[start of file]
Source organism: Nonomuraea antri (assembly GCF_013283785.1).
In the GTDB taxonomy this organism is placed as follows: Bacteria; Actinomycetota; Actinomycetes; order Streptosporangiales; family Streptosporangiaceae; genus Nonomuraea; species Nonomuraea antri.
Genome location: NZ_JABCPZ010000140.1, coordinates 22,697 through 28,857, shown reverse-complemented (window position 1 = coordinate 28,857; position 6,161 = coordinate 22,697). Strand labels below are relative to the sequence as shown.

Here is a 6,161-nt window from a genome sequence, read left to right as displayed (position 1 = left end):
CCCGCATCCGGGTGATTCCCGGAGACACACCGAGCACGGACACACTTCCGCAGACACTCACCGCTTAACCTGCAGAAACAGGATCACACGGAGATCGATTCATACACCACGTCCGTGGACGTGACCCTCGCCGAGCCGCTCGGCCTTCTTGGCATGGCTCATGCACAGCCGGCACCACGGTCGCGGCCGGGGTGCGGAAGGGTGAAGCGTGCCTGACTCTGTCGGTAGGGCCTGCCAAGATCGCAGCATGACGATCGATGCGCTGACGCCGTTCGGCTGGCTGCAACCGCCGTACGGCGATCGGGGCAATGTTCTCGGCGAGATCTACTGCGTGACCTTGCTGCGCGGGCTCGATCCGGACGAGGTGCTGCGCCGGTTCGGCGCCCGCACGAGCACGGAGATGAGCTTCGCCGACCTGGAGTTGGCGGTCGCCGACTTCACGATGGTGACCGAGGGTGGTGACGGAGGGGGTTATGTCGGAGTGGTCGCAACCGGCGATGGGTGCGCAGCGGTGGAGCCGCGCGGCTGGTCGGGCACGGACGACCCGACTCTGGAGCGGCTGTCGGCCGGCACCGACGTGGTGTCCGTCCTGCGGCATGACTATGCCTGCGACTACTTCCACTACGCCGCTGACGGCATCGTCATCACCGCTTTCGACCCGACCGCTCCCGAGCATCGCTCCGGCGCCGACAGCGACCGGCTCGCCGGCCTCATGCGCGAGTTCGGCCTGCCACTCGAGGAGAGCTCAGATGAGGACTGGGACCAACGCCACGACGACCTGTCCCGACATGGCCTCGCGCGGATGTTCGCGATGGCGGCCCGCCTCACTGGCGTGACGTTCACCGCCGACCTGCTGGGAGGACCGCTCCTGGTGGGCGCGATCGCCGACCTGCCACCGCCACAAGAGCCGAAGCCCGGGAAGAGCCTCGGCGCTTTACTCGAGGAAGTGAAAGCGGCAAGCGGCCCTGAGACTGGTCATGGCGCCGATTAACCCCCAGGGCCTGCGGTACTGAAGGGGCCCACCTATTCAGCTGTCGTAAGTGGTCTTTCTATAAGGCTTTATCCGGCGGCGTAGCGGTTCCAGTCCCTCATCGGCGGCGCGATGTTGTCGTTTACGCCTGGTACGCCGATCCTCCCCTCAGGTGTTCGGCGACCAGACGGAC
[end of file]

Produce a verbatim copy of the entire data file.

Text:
Source organism: Nonomuraea antri (assembly GCF_013283785.1).
In the GTDB taxonomy this organism is placed as follows: Bacteria; Actinomycetota; Actinomycetes; order Streptosporangiales; family Streptosporangiaceae; genus Nonomuraea; species Nonomuraea antri.
Genome location: NZ_JABCPZ010000140.1, coordinates 22,697 through 28,857, shown reverse-complemented (window position 1 = coordinate 28,857; position 6,161 = coordinate 22,697). Strand labels below are relative to the sequence as shown.

Here is a 6,161-nt window from a genome sequence, read left to right as displayed (position 1 = left end):
CCCGCATCCGGGTGATTCCCGGAGACACACCGAGCACGGACACACTTCCGCAGACACTCACCGCTTAACCTGCAGAAACAGGATCACACGGAGATCGATTCATACACCACGTCCGTGGACGTGACCCTCGCCGAGCCGCTCGGCCTTCTTGGCATGGCTCATGCACAGCCGGCACCACGGTCGCGGCCGGGGTGCGGAAGGGTGAAGCGTGCCTGACTCTGTCGGTAGGGCCTGCCAAGATCGCAGCATGACGATCGATGCGCTGACGCCGTTCGGCTGGCTGCAACCGCCGTACGGCGATCGGGGCAATGTTCTCGGCGAGATCTACTGCGTGACCTTGCTGCGCGGGCTCGATCCGGACGAGGTGCTGCGCCGGTTCGGCGCCCGCACGAGCACGGAGATGAGCTTCGCCGACCTGGAGTTGGCGGTCGCCGACTTCACGATGGTGACCGAGGGTGGTGACGGAGGGGGTTATGTCGGAGTGGTCGCAACCGGCGATGGGTGCGCAGCGGTGGAGCCGCGCGGCTGGTCGGGCACGGACGACCCGACTCTGGAGCGGCTGTCGGCCGGCACCGACGTGGTGTCCGTCCTGCGGCATGACTATGCCTGCGACTACTTCCACTACGCCGCTGACGGCATCGTCATCACCGCTTTCGACCCGACCGCTCCCGAGCATCGCTCCGGCGCCGACAGCGACCGGCTCGCCGGCCTCATGCGCGAGTTCGGCCTGCCACTCGAGGAGAGCTCAGATGAGGACTGGGACCAACGCCACGACGACCTGTCCCGACATGGCCTCGCGCGGATGTTCGCGATGGCGGCCCGCCTCACTGGCGTGACGTTCACCGCCGACCTGCTGGGAGGACCGCTCCTGGTGGGCGCGATCGCCGACCTGCCACCGCCACAAGAGCCGAAGCCCGGGAAGAGCCTCGGCGCTTTACTCGAGGAAGTGAAAGCGGCAAGCGGCCCTGAGACTGGTCATGGCGCCGATTAACCCCCAGGGCCTGCGGTACTGAAGGGGCCCACCTATTCAGCTGTCGTAAGTGGTCTTTCTATAAGGCTTTATCCGGCGGCGTAGCGGTTCCAGTCCCTCATCGGCGGCGCGATGTTGTCGTTTACGCCTGGTACGCCGATCCTCCCCTCAGGTGTTCGGCGACCAGACGGAC